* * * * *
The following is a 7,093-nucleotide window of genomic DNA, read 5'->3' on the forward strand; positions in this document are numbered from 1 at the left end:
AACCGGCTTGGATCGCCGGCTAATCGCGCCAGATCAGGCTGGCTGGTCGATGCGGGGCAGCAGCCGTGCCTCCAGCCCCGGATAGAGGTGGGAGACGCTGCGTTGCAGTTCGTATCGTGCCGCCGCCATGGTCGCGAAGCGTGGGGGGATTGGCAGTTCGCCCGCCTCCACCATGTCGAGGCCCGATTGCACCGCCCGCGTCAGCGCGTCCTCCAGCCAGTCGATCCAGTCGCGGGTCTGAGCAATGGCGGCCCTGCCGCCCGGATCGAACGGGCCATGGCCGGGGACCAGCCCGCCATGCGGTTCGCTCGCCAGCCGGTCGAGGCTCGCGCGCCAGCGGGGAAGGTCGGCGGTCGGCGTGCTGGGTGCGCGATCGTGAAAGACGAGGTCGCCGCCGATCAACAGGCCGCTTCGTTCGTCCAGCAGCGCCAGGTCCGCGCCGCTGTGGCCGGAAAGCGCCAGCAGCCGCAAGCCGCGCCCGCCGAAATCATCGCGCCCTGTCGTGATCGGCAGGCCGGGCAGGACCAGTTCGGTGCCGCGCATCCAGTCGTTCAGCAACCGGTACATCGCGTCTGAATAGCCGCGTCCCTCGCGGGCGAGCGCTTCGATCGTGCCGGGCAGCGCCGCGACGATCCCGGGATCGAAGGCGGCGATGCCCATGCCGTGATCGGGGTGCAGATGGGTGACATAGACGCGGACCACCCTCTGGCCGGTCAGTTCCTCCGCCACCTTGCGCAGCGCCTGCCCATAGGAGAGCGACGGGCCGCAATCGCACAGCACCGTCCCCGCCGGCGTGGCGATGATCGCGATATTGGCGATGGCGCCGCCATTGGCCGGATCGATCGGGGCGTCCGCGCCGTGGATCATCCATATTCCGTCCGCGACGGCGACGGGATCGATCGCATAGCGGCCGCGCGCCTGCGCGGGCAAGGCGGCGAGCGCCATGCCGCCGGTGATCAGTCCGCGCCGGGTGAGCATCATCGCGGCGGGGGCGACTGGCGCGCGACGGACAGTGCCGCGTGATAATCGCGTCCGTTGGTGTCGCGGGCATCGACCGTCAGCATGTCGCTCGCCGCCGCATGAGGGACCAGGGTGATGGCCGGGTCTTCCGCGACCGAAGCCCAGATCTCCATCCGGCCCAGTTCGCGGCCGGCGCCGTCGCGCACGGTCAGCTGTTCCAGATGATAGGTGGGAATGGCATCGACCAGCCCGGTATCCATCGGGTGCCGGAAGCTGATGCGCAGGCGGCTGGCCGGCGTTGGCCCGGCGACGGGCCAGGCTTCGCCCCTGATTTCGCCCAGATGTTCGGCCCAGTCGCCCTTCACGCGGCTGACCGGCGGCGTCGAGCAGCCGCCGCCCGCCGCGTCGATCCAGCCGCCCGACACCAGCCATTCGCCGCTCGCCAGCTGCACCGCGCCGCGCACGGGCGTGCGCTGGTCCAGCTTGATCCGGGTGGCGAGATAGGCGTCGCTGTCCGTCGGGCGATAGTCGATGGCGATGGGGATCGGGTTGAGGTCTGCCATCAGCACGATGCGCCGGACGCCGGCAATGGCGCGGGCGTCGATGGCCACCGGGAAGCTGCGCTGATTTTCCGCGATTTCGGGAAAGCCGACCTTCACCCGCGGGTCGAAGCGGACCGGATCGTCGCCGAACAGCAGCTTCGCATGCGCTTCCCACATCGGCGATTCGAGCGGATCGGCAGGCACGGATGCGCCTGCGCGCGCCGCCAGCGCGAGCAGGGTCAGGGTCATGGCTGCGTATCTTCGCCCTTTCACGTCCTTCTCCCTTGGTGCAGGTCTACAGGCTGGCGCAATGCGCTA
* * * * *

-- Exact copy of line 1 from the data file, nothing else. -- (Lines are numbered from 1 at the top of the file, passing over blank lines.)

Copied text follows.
The following is a 7,093-nucleotide window of genomic DNA, read 5'->3' on the forward strand; positions in this document are numbered from 1 at the left end: